Reading Incognito

Hannah Frydman, “Reading Incognito: Periodicals, Sapphic Fictions, and Lesbian Communication," Dix-Neuf: Journal of the Society of Dix-Neuviémistes 26, no. 1 (2022): 35-55,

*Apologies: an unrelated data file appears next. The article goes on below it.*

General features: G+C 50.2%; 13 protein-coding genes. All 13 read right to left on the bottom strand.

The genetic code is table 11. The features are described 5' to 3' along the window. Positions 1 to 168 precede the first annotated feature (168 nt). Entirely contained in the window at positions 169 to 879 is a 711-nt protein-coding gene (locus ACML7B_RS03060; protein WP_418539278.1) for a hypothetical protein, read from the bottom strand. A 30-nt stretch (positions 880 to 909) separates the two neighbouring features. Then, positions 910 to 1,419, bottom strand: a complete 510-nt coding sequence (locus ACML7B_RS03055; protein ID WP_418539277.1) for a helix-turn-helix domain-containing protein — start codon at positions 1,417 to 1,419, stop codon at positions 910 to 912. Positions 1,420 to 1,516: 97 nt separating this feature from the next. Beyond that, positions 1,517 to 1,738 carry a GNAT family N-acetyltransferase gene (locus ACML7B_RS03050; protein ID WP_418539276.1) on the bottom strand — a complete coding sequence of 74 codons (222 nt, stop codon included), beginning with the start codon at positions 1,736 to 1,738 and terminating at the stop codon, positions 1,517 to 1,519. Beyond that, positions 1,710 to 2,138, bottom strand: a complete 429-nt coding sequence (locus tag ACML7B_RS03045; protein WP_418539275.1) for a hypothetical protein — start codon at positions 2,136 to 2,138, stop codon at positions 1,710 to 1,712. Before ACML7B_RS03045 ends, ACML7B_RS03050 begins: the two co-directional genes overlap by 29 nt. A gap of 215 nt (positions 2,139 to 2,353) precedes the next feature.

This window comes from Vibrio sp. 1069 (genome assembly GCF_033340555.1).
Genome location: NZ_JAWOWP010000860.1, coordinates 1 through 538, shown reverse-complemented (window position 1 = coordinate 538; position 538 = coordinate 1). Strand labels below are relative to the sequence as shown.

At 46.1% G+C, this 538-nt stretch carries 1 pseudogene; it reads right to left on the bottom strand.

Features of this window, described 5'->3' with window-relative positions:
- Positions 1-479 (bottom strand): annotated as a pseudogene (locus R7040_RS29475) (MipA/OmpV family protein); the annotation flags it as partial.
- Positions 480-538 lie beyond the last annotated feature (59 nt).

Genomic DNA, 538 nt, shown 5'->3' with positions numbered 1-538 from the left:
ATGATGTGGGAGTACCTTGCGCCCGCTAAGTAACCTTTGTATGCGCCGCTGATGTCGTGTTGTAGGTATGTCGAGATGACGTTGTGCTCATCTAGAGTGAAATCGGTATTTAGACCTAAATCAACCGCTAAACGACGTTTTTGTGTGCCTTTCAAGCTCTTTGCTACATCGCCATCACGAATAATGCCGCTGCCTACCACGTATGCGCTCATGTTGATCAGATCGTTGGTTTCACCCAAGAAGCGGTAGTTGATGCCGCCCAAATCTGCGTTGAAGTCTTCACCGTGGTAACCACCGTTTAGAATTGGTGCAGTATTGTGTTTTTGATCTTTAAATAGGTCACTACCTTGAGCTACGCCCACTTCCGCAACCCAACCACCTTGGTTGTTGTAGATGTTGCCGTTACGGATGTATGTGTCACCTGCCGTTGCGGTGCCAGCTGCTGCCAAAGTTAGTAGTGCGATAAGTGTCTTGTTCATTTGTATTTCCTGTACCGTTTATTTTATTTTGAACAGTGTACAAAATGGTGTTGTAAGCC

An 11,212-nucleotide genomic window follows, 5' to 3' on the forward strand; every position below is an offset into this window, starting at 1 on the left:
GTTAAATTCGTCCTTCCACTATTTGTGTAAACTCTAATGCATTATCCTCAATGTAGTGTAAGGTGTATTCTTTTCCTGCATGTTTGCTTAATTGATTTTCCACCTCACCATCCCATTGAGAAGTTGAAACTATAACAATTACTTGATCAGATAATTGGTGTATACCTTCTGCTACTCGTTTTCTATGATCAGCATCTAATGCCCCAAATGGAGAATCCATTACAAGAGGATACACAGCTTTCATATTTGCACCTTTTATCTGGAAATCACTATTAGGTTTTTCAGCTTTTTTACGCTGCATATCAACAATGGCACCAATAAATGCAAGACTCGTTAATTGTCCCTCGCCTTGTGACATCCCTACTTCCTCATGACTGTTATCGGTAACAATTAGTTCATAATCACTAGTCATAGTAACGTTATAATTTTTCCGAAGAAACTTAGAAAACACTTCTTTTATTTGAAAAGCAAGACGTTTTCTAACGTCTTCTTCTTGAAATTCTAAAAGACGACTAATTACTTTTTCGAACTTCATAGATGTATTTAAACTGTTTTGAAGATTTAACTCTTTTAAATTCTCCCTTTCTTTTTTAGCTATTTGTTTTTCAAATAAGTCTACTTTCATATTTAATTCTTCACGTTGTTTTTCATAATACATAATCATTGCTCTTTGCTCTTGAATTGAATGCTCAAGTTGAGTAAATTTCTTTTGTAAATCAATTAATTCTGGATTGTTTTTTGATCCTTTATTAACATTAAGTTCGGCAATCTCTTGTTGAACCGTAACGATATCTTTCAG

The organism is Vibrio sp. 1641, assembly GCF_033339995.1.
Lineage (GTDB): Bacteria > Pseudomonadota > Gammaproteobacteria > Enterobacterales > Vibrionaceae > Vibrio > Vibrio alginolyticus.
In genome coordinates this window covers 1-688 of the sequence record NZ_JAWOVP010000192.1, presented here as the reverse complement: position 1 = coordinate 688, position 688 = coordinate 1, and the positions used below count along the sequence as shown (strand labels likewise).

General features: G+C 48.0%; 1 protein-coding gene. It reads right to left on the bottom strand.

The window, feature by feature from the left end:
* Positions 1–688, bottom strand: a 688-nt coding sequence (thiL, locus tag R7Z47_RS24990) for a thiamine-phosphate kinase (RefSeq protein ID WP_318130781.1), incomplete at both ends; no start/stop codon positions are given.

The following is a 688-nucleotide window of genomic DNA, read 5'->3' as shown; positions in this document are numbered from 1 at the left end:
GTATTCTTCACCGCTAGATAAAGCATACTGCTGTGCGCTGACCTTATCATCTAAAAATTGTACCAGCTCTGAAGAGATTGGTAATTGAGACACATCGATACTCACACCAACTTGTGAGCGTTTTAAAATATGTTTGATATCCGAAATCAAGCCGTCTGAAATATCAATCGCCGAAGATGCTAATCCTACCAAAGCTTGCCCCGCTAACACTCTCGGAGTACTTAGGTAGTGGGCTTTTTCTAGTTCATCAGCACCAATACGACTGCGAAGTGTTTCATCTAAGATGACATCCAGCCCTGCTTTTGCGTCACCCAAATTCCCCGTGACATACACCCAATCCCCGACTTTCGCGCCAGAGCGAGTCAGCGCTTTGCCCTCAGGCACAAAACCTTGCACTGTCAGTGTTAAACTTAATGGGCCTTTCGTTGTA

The lesbian past is often described as difficult to recover because—unlike the gay male past, which had the dubious benefit of being a greater target of police surveillance—traces of it are rather sparse in the archives. This invisibility, however, is not a straightforward effect of silencing, although the destruction of lesbian archives and the necessary secrecy of lesbian lives in the face of social reprobation and concern about women’s mobility are certainly part of the story. This paper shows how lesbian invisibility was also a conscious production, a shield to protect queer women’s lives built out of coded writing based in fictional allusion. Using the often misogynist nineteenth-century French sapphic canon, written primarily by men, women seeking women in the late nineteenth and early twentieth centuries found ways of communicating privately in public in newspaper classifieds and correspondence sections using characters, details, and tropes from these works and turning them away from their original moralizing ends.

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